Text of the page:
Transforming classrooms from analog to digital isn’t something that happens overnight. To fully implement an integrated curriculum, educators will have to continually focus on updating their classrooms until they meet their technology goals. This requires teachers taking an active role in fundraising, collaborating, and slowly collecting the necessary elements to make their classrooms digital.

While many school districts have already implemented 1:1 device programs, others still face challenges of tech-wary teachers and administrators, little or no Ed Tech funding, or a general lack of resources. However, these difficulties should not deter educators from consistently working to develop tech-friendly classrooms to benefit their students.

Devices Require Internet Access

It might seem obvious that devices demand reliable access to wireless Internet, but this need is sometimes overlooked. Before doubling down on tablets or laptops for the classroom, talk with the IT staff in your school or district to make sure your classroom has robust Internet access. This will help ensure that when you do use devices in your classroom there will not be an issue loading webpages or applications.

For full classes or entire schools to use the Web at once, it takes up a lot of bandwidth. This is also important if you plan to implement a BYOD​ (bring your own device) policy independently of the rest of your school. Odds are your classroom might not be equipped for a large amount of wireless devices, and this should be addressed in advance to save valuable classroom time.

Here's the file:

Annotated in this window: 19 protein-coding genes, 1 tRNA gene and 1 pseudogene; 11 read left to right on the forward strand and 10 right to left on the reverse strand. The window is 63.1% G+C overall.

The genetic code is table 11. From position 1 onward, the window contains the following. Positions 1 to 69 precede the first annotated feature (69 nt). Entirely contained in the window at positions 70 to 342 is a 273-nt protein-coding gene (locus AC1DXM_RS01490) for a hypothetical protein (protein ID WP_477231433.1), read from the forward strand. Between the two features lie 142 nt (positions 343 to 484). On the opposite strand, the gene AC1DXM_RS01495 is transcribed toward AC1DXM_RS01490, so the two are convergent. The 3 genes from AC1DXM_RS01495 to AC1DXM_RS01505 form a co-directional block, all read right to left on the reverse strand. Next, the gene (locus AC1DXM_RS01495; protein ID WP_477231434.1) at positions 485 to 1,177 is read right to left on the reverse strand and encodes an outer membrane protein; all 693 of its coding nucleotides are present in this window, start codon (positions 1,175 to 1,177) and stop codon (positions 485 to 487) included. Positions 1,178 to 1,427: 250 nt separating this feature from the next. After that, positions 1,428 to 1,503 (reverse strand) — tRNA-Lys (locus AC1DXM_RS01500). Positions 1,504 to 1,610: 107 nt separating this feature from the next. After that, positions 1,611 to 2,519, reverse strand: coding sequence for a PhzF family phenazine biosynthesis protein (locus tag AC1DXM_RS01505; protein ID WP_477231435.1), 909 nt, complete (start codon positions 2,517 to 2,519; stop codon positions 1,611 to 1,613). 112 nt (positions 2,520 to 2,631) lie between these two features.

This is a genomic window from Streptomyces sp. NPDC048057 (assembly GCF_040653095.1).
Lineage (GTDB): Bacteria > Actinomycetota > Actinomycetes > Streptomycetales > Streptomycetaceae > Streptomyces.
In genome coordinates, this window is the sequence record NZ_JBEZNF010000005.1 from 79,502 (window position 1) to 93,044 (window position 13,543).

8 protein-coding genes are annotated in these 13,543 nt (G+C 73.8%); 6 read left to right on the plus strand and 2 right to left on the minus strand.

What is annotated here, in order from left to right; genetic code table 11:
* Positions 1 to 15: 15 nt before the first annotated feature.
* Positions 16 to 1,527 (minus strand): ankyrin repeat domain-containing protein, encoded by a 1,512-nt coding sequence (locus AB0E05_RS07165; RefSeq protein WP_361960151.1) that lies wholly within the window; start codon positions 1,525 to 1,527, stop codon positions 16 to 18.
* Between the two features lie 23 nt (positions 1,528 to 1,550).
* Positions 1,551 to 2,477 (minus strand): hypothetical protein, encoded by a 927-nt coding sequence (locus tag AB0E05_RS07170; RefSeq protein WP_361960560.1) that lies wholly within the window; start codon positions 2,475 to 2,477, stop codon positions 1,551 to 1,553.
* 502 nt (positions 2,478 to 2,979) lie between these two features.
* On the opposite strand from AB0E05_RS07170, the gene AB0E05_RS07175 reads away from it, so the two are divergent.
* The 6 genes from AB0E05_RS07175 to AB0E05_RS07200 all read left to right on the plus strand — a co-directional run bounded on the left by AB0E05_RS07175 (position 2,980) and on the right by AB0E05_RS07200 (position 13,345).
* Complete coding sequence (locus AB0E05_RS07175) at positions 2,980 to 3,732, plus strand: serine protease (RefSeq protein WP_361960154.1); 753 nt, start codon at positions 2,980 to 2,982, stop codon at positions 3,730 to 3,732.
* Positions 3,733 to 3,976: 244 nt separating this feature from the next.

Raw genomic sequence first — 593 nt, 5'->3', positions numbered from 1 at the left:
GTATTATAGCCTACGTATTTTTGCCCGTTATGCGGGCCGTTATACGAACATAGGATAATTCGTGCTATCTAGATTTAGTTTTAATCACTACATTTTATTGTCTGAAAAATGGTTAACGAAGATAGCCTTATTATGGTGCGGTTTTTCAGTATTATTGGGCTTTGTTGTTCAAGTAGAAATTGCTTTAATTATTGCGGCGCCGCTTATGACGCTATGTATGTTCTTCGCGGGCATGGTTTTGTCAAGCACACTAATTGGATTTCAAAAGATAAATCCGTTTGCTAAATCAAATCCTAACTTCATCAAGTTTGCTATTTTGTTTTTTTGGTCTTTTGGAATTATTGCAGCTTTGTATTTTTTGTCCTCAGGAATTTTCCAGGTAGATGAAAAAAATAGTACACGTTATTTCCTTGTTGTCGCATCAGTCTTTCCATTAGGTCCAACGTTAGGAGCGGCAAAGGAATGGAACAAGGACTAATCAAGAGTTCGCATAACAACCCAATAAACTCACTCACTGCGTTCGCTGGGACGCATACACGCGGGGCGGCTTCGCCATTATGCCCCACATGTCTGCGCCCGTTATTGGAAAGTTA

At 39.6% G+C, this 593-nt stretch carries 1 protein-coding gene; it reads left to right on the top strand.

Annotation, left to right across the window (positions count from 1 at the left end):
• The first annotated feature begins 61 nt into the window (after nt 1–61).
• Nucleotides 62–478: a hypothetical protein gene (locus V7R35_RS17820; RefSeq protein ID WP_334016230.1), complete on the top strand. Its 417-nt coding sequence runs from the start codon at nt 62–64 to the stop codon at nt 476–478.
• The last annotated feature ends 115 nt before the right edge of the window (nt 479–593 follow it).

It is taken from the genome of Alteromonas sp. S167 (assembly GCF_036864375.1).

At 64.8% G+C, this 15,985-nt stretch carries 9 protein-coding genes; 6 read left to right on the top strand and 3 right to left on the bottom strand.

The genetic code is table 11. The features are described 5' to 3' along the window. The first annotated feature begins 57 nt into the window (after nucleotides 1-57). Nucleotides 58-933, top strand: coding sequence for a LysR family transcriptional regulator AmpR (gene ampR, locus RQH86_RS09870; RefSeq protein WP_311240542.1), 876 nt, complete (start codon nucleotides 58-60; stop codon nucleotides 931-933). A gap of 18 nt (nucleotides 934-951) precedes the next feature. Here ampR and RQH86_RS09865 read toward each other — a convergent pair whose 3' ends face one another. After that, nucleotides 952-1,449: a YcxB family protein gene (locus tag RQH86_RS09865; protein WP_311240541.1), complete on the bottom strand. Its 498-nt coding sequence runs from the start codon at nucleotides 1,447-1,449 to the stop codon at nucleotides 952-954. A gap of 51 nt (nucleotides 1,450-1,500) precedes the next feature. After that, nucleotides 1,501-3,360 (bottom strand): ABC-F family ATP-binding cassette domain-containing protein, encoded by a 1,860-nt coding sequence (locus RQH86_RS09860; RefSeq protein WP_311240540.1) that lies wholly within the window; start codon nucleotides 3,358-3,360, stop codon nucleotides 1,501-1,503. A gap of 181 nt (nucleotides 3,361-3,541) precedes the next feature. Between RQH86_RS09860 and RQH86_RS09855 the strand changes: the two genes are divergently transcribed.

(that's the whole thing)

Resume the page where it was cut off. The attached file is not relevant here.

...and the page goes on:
Choose Devices That Work For You

Though the definition of a digital classroom is still somewhat vague, many educators place emphasis on tablets and other devices that allow students access to e-books and applications. In general, a 1:1 device program gives every student access to a wide range of online content that can be accessed anywhere. However, video projectors and interactive whiteboards are other possibilities. The main questions are: What technology is going to prove most effective in your classroom? Is it financially practical?

While iPads for every student might not currently be feasible, a more up-to-date video projector might prove to be a vital tool until adequate funds for tablets are raised. The key is for teachers to collaborate and consider what technology will best prepare students for college and a career. As more and more higher education institutions and professional industries rely on tech-savvy students and employees, teachers must adapt to digital classrooms accordingly.